• n sun Anything eminently splendid or luminous : that which is the chief source of light, honor, glory, or prosperity.
    • n sun The luminary or orb which constitutes the center of any system of worlds: as, the fixed stars may be suns in their respective systems.
    • n sun A revolution of the earth round the sun; a year.
    • n sun The rising of the sun; sunrise; day.
    • n sun In heraldry, a bearing representing the sun, usually surrounded by rays. It is common to fill the disk with the features of a human face. When anything else is represented there, it is mentioned in the blazon: as, the sun, etc., charged in the center with an eye. See sun in splendor, below.
    • n sun In electric lighting, a group of incandescent lamps arranged concentrically under a reflector at, near, or in the ceiling of a room or auditorium.
    • sun To expose to the sun's rays; warm or dry in the sunshine; insolate: as, to sun cloth.
    • sun To become warm or dry in the sunshine.
    • n sun See sunn.
    • n sun A Japanese measure of length, equal to of a meter, or 1.19 inches.
    • n sun An amended spelling of son.
    • ***
Chambers's Twentieth Century Dictionary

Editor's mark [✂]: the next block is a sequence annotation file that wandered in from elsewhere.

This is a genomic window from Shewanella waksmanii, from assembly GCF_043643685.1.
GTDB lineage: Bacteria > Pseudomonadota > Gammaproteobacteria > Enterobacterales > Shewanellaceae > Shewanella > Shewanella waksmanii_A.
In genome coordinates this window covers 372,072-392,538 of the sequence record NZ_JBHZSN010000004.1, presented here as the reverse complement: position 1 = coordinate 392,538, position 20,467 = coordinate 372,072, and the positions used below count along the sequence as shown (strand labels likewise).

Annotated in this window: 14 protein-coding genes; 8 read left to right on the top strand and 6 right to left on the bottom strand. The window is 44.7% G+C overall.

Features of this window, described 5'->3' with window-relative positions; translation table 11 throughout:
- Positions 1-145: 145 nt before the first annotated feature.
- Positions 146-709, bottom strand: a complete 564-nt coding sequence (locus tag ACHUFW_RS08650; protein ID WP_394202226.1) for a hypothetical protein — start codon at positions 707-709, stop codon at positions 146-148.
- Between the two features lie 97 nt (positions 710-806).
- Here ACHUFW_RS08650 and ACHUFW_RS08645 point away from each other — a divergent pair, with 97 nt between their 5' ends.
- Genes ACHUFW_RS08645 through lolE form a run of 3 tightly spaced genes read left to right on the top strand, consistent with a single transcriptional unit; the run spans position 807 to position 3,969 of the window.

• Interesting fact: It would take more than 150 years to drive a car to the sun.
    • n Sun sun the body which is the source of light and heat to our planetary system: a body which forms the centre of a system of orbs: that which resembles the sun in brightness or value: the sunshine: a revolution of the earth round the sun, a year: sunrise, day:
    • v.t Sun to expose to the sun's rays
    • v.i Sun to become warm in the sunshine:—pr.p. sun′ning; pa.t. and pa.p. sunned
    • n Sun sun (her.) a bearing representing the sun
    • ***


  • Maori Proverb
    Maori Proverb
    “Turn your face to the sun and the shadows fall behind you.”
  • Mark Twain
    “A banker is a fellow who lends his umbrella when the sun is shining and wants it back the minute it begins to rain.”
  • C. S. Lewis
    “I believe in Christianity as I believe in the rising sun; not because I see it, but by it I can see all else.”
  • Scottish Proverb
    Scottish Proverb
    “If the doctor cures, the sun sees it; if he kills, the earth hides it.”
  • Jean Paul Richter
    “Every friend is to the other a sun, and a sunflower also. He attracts and follows.”
  • Victor Hugo
    “Laughter is the sun that drives winter from the human face.”


Day in the sun - If you have your day in the sun, you get attention and are appreciated.
Place in the sun - If you have your place in the sun, you find wealth, happiness or whatever you are looking for in life.


Webster's Revised Unabridged Dictionary
OE. sunne, sonne, AS. sunne,; akin to OFries. sunne, D. zon, OS. & OHG. sunna, G. sonne, Icel. sunna, Goth. sunna,; perh. fr. same root as L. sol,. √297. Cf. Solar South